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The Maryland State Budget and Mandatory Spending

Economic & Fiscal Policy, Taxes

by Adam J. Hoffer, Ph.D.

STUDIES

JANUARY 25, 2017 pdf PDF VERSION Bookmark and Share

State of the State

The State of Maryland is suffering from long-run and short-run fiscal problems. A recent comprehensive financial analysis of all 50 U.S. states ranked the Old Line State 41st in fiscal health.[1]

This study assesses the Maryland budget with a focus on mandatory spending and how the office of Governor Larry Hogan struggles to balance the budget due, in part, to rigid revenue earmarks and mandatory spending requirements. Entering this year’s budget cycle, 82.2 percent of expenditures were predetermined due to existing state laws and regulations.

The state budget is an extremely important to the state’s economic health. Maryland risks drastic economic changes if it does not address its long-run fiscal problems soon. Despite a balanced budget provision in the state constitution, the state government has accumulated $17.21 billion in debt—about $2,880 per capita, 30.4 percent higher than the U.S. state average.

Worse, Maryland’s unfunded pension liabilities are alarming. The state’s ability to pay 143,000 retired teachers, state police, judges, and other former employees is in jeopardy.[2]  Maryland has a $45.5 billion investment portfolio to provide monthly benefits to about retired state employees. Unfortunately, the $45.5 billion is short of the anticipated payout necessary to fulfill the state’s retirement promises.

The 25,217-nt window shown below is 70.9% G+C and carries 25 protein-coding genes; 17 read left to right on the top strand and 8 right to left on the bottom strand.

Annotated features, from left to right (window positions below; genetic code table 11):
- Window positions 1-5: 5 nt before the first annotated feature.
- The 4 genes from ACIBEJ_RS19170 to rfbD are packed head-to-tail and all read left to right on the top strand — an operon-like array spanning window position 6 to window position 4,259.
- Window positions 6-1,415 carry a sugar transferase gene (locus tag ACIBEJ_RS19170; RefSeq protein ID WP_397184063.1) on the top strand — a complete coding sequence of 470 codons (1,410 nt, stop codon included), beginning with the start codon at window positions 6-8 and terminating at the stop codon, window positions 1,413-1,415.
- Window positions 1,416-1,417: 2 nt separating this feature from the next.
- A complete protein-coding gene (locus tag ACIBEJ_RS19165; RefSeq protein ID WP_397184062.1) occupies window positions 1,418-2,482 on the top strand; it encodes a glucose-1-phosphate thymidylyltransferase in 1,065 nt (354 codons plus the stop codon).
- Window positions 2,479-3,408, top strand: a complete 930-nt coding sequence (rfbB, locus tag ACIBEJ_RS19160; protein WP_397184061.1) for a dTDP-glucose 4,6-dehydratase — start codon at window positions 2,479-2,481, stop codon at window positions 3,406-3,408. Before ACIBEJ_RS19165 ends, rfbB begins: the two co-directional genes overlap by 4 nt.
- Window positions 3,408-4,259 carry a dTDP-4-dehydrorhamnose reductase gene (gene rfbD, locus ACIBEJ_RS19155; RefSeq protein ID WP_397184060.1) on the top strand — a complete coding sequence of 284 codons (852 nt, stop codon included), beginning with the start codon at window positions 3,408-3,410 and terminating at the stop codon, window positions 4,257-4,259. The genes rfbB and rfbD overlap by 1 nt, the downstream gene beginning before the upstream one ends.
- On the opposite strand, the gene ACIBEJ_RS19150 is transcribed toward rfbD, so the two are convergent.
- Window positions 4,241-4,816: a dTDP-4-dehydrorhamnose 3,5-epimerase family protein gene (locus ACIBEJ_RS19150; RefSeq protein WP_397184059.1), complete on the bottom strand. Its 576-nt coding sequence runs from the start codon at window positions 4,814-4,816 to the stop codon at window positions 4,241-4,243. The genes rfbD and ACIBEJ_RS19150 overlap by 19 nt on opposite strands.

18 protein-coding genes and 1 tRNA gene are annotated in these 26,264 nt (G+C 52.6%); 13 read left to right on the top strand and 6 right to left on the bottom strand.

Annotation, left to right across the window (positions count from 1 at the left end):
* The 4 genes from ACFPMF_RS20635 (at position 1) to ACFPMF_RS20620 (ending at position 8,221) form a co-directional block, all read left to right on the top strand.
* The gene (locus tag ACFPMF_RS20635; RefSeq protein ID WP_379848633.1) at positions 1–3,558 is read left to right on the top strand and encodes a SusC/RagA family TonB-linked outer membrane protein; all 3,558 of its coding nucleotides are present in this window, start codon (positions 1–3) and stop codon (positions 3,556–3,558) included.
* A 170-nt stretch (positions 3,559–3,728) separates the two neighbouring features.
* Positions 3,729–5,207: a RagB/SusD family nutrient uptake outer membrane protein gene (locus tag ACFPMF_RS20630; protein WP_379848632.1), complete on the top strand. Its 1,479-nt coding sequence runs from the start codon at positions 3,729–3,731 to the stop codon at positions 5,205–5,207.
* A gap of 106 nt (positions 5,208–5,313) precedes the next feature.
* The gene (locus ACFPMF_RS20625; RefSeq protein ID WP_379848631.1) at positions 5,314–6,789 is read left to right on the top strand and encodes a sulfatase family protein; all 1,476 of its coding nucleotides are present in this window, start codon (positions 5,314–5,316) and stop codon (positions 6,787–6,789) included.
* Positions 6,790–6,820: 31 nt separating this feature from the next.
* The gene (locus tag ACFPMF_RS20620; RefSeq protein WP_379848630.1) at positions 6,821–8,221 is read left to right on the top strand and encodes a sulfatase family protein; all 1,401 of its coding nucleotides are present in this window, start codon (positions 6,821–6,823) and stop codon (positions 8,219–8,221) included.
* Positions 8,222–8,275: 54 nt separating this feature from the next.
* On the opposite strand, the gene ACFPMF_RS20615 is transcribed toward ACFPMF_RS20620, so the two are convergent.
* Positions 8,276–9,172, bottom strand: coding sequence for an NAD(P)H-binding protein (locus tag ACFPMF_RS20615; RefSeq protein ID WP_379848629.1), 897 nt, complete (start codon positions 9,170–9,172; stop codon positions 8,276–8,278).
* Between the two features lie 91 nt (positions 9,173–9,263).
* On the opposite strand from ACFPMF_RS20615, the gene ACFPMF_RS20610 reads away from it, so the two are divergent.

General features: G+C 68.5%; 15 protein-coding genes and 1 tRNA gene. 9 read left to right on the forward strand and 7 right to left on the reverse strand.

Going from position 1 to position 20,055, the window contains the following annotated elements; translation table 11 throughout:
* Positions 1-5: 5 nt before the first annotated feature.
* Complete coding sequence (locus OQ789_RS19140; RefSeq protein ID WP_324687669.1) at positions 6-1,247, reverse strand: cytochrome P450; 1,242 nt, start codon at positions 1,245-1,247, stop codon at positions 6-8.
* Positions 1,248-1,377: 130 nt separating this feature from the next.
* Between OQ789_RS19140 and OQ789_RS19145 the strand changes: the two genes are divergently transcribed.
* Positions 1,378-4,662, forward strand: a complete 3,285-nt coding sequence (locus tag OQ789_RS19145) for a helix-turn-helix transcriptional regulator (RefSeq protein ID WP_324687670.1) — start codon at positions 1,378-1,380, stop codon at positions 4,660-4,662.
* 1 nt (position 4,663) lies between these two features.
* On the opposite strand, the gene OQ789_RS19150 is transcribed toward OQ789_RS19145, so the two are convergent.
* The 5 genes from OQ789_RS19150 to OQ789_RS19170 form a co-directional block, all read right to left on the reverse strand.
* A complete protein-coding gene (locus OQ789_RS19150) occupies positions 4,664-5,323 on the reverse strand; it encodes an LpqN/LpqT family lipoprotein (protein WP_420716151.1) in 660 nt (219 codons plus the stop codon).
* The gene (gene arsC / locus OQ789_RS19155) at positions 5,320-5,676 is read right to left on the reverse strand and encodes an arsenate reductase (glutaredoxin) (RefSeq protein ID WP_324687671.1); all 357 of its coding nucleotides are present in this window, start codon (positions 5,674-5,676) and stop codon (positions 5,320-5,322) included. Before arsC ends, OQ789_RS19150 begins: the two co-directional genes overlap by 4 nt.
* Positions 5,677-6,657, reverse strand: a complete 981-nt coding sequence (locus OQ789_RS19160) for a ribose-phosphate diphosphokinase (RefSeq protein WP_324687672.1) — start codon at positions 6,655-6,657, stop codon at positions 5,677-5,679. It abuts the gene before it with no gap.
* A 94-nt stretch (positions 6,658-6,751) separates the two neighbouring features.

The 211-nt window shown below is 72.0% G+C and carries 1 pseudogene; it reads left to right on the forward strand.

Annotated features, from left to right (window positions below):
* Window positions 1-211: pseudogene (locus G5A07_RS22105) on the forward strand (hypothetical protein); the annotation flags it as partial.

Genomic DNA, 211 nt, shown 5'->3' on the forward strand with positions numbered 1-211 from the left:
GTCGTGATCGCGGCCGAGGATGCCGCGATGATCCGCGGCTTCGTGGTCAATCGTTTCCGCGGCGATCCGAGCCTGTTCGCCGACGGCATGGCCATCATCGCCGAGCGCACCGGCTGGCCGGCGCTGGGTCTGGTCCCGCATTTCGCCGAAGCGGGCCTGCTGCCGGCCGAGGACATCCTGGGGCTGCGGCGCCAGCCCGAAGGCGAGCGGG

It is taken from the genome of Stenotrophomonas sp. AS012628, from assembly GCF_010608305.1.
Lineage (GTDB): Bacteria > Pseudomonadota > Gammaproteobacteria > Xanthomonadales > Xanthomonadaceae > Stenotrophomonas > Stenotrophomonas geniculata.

If the state’s investment portfolio earns its target return of 7.55 percent, Maryland would be short about $20 billion—39.0 percent—for its current long-term liabilities. For the fiscal year ending June 2016, Maryland’s retirement portfolio earned a meager 1.16 percent after fees. [3] The portfolio returned 2.68 percent for fiscal 2015.

Using a less-optimistic ‘risk-free’ assumption indexed to the 3.2 percent yield on 15-year Treasury bonds, Maryland’s unfunded pension liabilities total $74.7 billion, meaning the account is nearly 63.0 percent underfunded. Other post-employment benefits (OPEB) promised by the state, consisting primarily of health care and prescription drug coverage, are estimated to cost nearly $9.0 billion. Maryland’s OPEBs are 97 percent underfunded.



[1] Eileen Norcross and Olivia Gonzales, “Ranking the states by fiscal condition,” 2016 edition, Mercatus Center at George Mason University, June 2016, https://www.mercatus.org/sites/default/files/Norcross-Fiscal-Rankings-2-v3_1.pdf

[2] Josh Hicks, “Maryland pension system misses earnings target,” The Washington Post, August 16, 2016, https://www.washingtonpost.com/local/md-politics/maryland-pension-system-misses-earnings-target/2016/08/16/d63625c6-634d-11e6-8b27-bb8ba39497a2_story.html

[3] Michael D. Golden, “Maryland state retirement agency reports returns in FY 2016,” Maryland State Retirement and Pension System, August 12, 2016, http://www.sra.maryland.gov/News/2016/FY16_returns_press_release_final.pdf

To read the full report, click here pdf

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